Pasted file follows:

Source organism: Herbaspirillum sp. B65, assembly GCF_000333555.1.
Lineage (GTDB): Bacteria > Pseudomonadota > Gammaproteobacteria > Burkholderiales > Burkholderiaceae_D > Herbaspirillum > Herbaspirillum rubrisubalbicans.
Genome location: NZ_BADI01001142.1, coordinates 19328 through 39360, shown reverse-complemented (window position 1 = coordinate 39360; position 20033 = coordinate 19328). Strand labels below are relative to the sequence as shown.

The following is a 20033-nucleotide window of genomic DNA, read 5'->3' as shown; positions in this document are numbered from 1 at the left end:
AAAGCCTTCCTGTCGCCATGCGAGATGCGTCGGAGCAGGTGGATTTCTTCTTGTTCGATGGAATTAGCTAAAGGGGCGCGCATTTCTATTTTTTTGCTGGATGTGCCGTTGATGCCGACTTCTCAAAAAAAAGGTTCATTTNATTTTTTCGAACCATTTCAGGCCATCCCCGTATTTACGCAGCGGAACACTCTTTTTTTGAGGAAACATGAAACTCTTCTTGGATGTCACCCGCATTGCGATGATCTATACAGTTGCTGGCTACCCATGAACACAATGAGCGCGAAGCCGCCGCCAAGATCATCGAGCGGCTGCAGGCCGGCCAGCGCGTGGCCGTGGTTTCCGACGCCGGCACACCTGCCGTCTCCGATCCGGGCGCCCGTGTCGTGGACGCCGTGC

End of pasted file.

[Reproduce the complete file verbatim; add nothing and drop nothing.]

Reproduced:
Source organism: Herbaspirillum sp. B65, assembly GCF_000333555.1.
Lineage (GTDB): Bacteria > Pseudomonadota > Gammaproteobacteria > Burkholderiales > Burkholderiaceae_D > Herbaspirillum > Herbaspirillum rubrisubalbicans.
Genome location: NZ_BADI01001142.1, coordinates 19328 through 39360, shown reverse-complemented (window position 1 = coordinate 39360; position 20033 = coordinate 19328). Strand labels below are relative to the sequence as shown.

The following is a 20033-nucleotide window of genomic DNA, read 5'->3' as shown; positions in this document are numbered from 1 at the left end:
AAAGCCTTCCTGTCGCCATGCGAGATGCGTCGGAGCAGGTGGATTTCTTCTTGTTCGATGGAATTAGCTAAAGGGGCGCGCATTTCTATTTTTTTGCTGGATGTGCCGTTGATGCCGACTTCTCAAAAAAAAGGTTCATTTNATTTTTTCGAACCATTTCAGGCCATCCCCGTATTTACGCAGCGGAACACTCTTTTTTTGAGGAAACATGAAACTCTTCTTGGATGTCACCCGCATTGCGATGATCTATACAGTTGCTGGCTACCCATGAACACAATGAGCGCGAAGCCGCCGCCAAGATCATCGAGCGGCTGCAGGCCGGCCAGCGCGTGGCCGTGGTTTCCGACGCCGGCACACCTGCCGTCTCCGATCCGGGCGCCCGTGTCGTGGACGCCGTGC